Abstract 15898: Traumatic Injuries Related to Out-of-hospital Cardiac Arrest
Introduction: Fall-related injuries are a significant source of morbidity and mortality, and little is known about the injury patterns sustained as a result of falls precipitated by out-of-hospital cardiac arrest (OHCA). Survivors of OHCA are frequently triaged to initial care focused on cardiovascular needs, leading to unintended delays in identifying fall-related injuries.
Hypothesis: We hypothesize that comatose survivors of OHCA who sustain concurrent musculoskeletal injuries have higher mortality, longer ICU stays, and longer time to hospital discharge.
Methods: We retrospectively reviewed 413 consecutive comatose survivors of OHCA treated at Vanderbilt University Medical Center and included 249 patients with an initial shockable rhythm in the analysis. Concurrent traumatic injuries were identified using the admission history and physical, trauma documentation, imaging, and ICD-9/ICD-10 codes. Each case was adjudicated by two independent reviewers to ensure the injury sustained was caused by a fall related to the OHCA event. Injuries resulting from CPR were excluded.
Results: The majority of patients (139/249; 55.8%) survived to hospital discharge. Arrest-related traumatic injuries occurred in 45/249 (18.1%) patients. Injuries occurred in 28 (20.1%) survivors and 17 (15.5%) non-survivors (p=0.408). Length of ICU stay was significantly increased in survivors with concurrent traumatic injuries (10.4 days ± 10.3 vs 6.4 days ± 5.5, p=0.006). Length of hospital stay was increased in survivors with concurrent traumatic injuries (15.3 days ± 10.2 vs 12.4 days ± 7.5, p=0.096). Injury sites included head/neck (37/45, 82.2%), skin & soft tissue (25/45, 55.6%), and appendicular fractures (7/45, 15.6%). Intracranial hemorrhage was diagnosed in 8 patients (2.51%) and cervical spine fracture was identified in 3 patients (1.2%).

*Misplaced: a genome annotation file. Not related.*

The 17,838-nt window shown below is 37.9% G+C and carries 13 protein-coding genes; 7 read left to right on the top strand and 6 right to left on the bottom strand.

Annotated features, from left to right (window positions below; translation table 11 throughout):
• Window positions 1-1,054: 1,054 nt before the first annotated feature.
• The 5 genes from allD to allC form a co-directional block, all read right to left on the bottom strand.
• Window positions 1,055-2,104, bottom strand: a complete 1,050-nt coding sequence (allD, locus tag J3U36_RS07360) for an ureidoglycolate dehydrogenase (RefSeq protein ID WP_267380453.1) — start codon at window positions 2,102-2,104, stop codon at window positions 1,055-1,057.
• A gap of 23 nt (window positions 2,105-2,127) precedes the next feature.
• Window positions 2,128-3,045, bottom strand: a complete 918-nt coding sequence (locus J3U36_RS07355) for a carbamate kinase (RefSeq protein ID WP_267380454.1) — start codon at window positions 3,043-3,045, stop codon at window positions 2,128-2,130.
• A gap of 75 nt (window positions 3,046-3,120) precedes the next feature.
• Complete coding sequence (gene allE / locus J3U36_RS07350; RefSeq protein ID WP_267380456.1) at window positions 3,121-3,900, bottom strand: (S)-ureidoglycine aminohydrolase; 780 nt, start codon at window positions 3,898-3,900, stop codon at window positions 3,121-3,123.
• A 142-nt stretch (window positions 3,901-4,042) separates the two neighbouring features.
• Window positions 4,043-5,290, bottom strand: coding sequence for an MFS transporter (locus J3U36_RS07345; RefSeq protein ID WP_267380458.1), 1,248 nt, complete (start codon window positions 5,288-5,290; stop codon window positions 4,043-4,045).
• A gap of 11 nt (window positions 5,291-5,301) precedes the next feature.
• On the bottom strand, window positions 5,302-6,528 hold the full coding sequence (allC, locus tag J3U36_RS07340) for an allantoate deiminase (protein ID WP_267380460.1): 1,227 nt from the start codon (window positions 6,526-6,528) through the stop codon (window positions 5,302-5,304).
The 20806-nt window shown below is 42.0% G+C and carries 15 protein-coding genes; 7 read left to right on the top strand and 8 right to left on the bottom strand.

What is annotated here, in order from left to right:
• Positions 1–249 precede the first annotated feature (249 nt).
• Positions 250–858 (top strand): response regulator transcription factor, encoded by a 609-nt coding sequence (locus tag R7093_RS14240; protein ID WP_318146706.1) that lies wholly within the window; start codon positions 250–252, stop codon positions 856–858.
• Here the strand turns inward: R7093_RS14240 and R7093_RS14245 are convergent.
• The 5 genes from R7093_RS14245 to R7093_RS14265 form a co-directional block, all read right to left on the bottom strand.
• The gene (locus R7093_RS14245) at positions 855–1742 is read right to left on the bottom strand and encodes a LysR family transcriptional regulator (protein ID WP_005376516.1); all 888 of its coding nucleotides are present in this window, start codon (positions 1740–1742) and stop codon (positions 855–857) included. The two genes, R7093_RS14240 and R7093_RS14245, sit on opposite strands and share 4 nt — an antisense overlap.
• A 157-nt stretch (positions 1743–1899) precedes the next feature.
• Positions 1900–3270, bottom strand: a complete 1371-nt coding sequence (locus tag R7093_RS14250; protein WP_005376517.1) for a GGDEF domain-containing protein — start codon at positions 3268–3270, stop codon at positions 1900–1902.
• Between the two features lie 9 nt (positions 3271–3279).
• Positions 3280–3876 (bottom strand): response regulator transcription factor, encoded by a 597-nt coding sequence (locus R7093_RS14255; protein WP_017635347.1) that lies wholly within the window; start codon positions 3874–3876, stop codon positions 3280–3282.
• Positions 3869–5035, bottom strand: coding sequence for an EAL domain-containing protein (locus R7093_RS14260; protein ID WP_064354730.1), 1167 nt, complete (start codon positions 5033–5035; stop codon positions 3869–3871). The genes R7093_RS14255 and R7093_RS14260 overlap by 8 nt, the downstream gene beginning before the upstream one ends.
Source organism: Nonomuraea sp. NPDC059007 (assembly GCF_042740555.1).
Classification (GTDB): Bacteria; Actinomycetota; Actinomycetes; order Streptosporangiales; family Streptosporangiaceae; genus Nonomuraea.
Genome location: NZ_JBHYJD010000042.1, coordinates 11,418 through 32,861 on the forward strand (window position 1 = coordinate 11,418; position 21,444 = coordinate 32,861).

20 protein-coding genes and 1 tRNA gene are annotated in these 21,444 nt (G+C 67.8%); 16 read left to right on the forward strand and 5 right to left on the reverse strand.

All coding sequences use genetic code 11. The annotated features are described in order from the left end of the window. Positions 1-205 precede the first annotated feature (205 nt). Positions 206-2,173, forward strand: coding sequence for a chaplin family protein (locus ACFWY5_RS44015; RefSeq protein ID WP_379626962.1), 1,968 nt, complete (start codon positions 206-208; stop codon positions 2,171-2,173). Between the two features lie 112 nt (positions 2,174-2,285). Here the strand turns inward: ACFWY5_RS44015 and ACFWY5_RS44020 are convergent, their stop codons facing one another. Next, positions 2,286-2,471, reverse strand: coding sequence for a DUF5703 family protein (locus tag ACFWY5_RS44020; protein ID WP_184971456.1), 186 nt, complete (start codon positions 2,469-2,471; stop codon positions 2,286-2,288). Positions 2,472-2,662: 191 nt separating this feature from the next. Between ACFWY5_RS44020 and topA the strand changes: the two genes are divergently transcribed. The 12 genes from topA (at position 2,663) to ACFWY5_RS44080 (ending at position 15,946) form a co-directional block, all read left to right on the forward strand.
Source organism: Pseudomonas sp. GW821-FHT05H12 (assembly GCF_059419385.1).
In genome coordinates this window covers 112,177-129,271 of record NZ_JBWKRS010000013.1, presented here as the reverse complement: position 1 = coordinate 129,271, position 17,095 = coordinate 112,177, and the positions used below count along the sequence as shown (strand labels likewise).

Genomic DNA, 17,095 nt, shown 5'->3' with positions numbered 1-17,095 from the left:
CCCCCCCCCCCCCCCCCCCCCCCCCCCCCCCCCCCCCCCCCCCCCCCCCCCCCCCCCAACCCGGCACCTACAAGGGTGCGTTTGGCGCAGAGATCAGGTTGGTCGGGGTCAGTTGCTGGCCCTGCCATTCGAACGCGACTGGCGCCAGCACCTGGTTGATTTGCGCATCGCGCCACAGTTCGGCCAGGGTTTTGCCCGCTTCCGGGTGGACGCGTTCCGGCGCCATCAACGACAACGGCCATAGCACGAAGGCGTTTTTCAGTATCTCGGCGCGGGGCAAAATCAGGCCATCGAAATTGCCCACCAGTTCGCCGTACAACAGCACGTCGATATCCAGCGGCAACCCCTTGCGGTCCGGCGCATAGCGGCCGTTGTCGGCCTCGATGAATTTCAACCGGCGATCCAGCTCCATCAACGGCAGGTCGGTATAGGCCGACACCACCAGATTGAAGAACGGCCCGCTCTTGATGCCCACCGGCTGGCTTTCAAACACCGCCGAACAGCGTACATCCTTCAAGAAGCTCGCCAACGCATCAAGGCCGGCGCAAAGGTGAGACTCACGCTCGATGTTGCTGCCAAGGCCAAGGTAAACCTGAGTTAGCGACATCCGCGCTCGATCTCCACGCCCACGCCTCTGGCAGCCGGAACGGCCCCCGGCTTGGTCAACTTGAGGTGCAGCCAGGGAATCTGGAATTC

Conclusions: Injuries sustained as a result of falls related to OHCA are common, particularly in the head/neck area. Risk of OHCA-related trauma underscores the importance of a thorough primary survey prior to any further manipulation of the patient. Traumatic injuries related to OHCA do not appear to correlate with mortality or length of hospital stay but significantly impact the length of time within an ICU.
Author Disclosures: B.B. Holmes: None. W.C. Armstrong: None. N. Borges: None. M. Young: None. J.A. McPherson: None.
- © 2016 by American Heart Association, Inc.